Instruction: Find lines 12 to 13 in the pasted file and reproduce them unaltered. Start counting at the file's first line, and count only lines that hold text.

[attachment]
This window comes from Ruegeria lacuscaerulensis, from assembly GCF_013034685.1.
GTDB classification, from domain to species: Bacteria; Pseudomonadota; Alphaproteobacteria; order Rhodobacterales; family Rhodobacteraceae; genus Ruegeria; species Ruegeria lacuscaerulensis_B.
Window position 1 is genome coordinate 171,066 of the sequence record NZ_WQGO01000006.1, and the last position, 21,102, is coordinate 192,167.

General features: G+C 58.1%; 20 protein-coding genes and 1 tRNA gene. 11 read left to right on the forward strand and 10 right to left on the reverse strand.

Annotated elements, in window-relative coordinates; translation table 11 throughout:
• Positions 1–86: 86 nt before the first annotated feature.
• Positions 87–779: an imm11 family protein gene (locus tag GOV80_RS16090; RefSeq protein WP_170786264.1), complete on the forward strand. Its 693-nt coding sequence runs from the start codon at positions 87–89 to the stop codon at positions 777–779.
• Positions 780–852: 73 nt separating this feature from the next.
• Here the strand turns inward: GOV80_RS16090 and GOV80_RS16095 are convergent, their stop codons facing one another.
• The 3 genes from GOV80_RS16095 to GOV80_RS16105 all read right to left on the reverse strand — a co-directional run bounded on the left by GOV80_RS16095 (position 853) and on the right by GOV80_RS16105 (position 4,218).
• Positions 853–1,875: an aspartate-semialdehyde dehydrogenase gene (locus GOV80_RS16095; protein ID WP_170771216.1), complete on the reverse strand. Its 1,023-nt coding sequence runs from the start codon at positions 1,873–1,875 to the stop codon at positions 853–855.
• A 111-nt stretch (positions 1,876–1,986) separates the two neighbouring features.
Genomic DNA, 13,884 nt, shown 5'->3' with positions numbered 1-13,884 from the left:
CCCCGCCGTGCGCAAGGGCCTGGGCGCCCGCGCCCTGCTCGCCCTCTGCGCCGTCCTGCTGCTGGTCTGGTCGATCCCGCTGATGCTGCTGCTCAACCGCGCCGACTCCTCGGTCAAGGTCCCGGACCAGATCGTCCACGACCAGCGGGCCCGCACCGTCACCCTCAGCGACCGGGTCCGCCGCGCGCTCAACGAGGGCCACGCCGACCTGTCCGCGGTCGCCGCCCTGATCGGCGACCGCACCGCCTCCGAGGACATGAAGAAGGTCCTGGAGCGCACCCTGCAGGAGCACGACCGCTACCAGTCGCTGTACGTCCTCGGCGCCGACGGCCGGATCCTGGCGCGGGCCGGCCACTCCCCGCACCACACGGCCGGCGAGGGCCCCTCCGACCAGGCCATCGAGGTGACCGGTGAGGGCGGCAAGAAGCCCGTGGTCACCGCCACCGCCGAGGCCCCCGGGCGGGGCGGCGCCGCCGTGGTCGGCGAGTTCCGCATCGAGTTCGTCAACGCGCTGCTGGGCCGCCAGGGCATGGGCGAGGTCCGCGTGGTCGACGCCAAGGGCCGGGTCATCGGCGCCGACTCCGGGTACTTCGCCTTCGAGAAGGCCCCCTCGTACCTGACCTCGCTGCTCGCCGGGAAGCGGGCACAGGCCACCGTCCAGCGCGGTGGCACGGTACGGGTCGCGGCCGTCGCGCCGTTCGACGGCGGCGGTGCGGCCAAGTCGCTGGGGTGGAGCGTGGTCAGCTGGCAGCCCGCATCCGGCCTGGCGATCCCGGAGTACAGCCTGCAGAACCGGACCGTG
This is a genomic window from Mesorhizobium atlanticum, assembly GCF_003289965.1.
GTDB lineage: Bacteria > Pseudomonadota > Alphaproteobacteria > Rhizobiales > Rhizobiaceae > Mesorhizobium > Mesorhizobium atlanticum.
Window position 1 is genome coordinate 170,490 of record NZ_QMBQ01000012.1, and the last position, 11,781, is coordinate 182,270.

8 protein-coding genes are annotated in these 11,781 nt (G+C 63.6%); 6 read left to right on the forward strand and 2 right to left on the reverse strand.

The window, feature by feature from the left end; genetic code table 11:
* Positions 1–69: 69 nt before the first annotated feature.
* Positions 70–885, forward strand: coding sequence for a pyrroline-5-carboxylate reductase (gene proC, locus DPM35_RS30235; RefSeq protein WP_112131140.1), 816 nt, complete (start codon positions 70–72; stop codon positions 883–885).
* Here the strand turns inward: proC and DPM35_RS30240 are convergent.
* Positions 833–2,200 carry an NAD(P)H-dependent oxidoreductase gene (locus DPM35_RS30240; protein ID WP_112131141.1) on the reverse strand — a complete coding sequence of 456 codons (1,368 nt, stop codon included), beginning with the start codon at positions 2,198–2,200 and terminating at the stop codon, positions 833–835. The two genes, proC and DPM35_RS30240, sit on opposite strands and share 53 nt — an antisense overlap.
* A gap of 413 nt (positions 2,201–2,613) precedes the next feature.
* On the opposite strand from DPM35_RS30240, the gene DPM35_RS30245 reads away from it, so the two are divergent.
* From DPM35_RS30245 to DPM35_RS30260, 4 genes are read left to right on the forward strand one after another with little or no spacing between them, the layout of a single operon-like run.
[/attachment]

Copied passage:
• A 111-nt stretch (positions 1,876–1,986) separates the two neighbouring features.
Genomic DNA, 13,884 nt, shown 5'->3' with positions numbered 1-13,884 from the left: